Curator: Ljubica Srhoj Čerina
This short artistic era of the 1990s was the subject of numerous theoretical and critical analyses in Russia. For example, it was seen as both a “decade of treason” and a “belle époque”, as well as a decade of “unbridled individualism”, “increased conflict”, a decade of “disappointment in the face of the encounter with the myth of joining the international artistic context”; a decade “in which the life of the artistic community was experienced as a permanent political struggle for spheres of influence”, an “unconditionally brilliant epoch”, etc. This multitude of definitions in itself seems to reflect the “multiplicity” and “unsurveyability” of linguistic practices in the Russian arts scene of the time, the disorientation and lack of a central scaffold: ideological, political, art-philosophical. The world of dispersed and floating artistic figures was, undoubtedly, the image of a completely dissipated world.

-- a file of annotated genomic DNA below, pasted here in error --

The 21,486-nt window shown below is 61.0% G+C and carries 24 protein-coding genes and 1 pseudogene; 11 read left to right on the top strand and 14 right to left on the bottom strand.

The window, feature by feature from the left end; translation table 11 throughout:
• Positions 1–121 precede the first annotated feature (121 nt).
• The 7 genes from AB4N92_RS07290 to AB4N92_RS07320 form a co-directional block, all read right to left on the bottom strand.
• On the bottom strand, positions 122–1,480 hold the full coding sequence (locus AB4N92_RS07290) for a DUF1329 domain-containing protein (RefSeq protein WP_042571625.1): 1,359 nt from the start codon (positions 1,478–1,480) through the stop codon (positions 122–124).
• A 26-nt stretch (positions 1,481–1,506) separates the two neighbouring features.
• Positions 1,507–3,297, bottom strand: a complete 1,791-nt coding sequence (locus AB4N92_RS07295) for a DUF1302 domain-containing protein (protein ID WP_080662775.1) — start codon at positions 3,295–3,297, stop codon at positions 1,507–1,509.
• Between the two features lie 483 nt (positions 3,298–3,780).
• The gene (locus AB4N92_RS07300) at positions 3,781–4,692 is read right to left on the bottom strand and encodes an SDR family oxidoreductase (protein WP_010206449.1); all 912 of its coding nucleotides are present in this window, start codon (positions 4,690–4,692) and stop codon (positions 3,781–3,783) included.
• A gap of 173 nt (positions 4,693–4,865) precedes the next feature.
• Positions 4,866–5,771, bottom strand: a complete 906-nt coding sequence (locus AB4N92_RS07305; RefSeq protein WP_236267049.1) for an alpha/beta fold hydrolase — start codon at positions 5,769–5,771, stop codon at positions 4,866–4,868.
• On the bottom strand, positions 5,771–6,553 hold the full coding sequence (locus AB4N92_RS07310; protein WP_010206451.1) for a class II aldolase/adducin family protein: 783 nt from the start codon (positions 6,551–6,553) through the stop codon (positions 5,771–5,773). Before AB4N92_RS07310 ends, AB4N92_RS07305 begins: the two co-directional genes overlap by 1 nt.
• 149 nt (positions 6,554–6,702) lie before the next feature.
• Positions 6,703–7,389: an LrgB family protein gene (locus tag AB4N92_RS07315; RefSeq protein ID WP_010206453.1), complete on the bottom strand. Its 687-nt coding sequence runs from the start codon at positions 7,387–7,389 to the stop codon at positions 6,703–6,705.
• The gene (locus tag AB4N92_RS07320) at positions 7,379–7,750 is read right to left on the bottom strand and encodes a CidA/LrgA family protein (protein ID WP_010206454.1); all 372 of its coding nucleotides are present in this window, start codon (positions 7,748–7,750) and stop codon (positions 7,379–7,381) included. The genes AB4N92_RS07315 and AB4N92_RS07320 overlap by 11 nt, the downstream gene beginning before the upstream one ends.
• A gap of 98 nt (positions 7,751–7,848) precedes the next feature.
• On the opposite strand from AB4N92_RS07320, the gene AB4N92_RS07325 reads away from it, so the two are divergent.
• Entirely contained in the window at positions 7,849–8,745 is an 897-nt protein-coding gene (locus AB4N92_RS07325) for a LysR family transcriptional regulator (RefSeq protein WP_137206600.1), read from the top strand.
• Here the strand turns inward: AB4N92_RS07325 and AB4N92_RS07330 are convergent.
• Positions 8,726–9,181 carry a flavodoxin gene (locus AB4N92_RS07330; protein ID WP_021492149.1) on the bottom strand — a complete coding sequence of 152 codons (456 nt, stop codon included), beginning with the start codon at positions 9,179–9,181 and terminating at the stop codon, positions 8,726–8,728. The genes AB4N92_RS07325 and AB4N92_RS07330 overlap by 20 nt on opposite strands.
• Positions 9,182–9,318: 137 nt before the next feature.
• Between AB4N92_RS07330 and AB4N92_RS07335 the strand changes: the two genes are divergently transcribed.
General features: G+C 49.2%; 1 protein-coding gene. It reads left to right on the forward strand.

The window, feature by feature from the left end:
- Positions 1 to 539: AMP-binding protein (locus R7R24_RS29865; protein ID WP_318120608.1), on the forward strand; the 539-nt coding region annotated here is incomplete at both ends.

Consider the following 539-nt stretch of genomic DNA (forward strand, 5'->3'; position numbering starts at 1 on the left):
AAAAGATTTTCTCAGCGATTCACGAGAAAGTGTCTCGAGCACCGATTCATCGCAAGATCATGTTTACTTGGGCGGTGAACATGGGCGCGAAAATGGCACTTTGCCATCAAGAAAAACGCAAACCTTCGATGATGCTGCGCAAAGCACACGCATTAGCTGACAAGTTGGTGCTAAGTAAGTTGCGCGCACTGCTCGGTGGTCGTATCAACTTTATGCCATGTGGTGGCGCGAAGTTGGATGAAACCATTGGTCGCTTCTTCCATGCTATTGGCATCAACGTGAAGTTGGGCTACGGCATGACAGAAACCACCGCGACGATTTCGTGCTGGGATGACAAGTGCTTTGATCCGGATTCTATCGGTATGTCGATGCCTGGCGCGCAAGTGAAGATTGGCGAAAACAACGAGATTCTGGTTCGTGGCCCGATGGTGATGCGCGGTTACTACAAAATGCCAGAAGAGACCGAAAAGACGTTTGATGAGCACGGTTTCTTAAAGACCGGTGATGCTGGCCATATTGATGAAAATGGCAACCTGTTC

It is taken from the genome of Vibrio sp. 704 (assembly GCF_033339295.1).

It was in this world, at the very end of the decade, and no less than at the dawn of the “new Millennium”, that the Blue Noses artistic group appeared. The mass obsession with the advent of this new thousand-year period was in a way responsible for the group’s creation. Before the New Year 2000, the mass media were stoking their readers’ fear, claiming that computer operating systems were allegedly not programme to work in the new millennium, and that after January 1 all systems based on computer software would stop working: television, air traffic, etc. In order to “conquer fear”, the artists organised an international art symposium in Novosibirsk, which included a staging of the “expected technogenic catastrophe”. They locked themselves up for a week in an air-raid shelter, “with no watches, women or alcohol”. One of the participants of this bunkered self-isolation had brought along a camera, which had not been planned. Thanks to this, and to their wish to “entertain themselves”, the now legendary video performances came about. In short video clips showing a series of comical actions, sometimes on the edge of “idiocy”, we see the participants dressed in fur coats and traditional Russian hats with ear flaps, with blue water bottle caps fastened to their noses. Recalling from cultural history the figure of the clown, they emphasized the parodic character of the actions, primarily in relation to all forms and genres of alienated “modern art”. This fortuitously found ad hoc form of expression would become the template, the formal pattern for the group’s future artistic actions.